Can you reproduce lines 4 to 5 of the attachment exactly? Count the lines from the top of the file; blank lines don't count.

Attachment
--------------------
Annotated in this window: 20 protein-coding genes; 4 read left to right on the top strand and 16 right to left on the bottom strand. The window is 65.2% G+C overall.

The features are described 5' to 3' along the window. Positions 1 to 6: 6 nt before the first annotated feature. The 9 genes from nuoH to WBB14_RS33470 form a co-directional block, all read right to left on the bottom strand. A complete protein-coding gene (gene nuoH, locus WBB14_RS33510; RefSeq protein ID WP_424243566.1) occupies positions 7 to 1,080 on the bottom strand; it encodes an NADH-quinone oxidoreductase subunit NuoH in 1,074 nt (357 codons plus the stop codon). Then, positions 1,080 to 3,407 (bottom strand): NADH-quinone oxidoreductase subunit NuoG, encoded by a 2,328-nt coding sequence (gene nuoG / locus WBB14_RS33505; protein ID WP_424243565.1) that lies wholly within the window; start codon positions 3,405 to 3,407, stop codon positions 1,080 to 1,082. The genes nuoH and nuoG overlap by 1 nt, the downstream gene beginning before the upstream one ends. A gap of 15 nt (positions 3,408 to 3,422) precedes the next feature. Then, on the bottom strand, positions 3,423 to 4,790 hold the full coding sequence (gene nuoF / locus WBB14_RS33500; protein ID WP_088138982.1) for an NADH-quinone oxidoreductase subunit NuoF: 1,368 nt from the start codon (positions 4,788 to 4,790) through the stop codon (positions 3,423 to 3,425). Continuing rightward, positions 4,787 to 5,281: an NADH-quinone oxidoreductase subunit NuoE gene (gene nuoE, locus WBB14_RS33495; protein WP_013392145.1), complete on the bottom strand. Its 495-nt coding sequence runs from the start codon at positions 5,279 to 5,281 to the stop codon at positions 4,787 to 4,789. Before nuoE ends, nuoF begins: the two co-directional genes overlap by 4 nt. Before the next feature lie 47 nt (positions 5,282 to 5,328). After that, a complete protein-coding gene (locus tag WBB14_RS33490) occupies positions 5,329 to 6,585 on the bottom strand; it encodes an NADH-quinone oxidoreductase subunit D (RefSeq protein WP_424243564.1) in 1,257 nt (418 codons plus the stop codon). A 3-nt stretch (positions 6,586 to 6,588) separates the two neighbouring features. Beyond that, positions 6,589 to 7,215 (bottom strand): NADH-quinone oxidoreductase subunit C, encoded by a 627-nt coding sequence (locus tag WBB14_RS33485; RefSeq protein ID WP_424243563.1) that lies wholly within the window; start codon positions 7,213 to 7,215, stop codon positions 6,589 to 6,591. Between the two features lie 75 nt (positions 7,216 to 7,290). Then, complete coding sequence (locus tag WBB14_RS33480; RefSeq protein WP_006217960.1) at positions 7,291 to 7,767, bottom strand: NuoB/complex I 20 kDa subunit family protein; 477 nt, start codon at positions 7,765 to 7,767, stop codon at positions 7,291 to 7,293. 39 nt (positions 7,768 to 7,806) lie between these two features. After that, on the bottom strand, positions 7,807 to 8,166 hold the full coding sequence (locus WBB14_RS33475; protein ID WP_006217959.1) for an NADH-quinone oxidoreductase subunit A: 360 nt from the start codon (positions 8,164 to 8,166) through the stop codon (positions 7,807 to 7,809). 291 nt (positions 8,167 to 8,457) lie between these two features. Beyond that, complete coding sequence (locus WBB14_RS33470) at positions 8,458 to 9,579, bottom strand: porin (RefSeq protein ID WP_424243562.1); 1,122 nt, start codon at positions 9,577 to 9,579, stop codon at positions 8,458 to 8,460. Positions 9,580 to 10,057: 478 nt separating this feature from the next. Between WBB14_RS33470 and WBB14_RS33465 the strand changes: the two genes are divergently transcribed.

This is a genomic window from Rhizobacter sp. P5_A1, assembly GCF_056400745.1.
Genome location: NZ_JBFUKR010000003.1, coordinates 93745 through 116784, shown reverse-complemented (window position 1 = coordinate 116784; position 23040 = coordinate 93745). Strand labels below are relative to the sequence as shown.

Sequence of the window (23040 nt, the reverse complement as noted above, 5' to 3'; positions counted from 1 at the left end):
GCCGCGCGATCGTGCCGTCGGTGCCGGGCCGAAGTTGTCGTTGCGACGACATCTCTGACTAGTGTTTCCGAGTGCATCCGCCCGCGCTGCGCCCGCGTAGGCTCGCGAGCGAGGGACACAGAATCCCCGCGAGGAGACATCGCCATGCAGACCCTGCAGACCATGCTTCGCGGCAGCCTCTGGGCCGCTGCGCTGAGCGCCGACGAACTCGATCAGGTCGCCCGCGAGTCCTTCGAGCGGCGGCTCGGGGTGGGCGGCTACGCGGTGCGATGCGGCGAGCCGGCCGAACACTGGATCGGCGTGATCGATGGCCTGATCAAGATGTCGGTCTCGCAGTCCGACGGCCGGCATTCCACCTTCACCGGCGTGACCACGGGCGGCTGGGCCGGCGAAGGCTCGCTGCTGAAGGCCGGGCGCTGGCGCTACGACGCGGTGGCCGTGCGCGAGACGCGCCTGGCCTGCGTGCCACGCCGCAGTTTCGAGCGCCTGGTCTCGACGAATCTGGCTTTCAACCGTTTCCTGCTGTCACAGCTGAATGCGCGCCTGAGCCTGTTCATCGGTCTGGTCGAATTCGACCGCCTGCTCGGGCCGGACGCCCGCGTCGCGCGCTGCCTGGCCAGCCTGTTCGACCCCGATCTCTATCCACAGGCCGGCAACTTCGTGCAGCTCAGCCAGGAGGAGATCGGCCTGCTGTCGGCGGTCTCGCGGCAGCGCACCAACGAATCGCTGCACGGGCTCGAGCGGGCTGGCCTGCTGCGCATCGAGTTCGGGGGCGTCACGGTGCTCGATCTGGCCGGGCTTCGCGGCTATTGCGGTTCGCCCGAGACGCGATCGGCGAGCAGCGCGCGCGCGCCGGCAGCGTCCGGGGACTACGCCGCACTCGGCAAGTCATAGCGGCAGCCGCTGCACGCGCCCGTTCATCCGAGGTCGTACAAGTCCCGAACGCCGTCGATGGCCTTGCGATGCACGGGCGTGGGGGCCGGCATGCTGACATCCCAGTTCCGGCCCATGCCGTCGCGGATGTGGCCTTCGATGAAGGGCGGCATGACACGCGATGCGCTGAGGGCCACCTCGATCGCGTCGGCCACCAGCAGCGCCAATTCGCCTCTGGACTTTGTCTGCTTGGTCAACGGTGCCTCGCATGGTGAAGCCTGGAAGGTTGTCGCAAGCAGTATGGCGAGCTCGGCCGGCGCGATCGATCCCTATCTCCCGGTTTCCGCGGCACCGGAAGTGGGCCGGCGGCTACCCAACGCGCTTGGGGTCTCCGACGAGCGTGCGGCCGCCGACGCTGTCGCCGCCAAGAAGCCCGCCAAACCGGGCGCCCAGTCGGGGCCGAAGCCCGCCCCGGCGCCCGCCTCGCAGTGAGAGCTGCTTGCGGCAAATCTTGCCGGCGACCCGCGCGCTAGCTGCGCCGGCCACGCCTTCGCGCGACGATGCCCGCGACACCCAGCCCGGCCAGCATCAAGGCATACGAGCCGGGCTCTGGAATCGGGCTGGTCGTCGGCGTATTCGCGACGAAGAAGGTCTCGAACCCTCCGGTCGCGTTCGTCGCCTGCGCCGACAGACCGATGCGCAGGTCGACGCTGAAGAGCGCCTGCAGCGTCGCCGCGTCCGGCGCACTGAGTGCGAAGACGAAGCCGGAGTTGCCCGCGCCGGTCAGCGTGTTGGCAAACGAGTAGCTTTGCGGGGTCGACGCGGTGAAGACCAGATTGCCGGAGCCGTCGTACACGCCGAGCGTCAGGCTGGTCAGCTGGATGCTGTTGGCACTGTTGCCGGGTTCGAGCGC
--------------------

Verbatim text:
Genome location: NZ_JBFUKR010000003.1, coordinates 93745 through 116784, shown reverse-complemented (window position 1 = coordinate 116784; position 23040 = coordinate 93745). Strand labels below are relative to the sequence as shown.

Sequence of the window (23040 nt, the reverse complement as noted above, 5' to 3'; positions counted from 1 at the left end):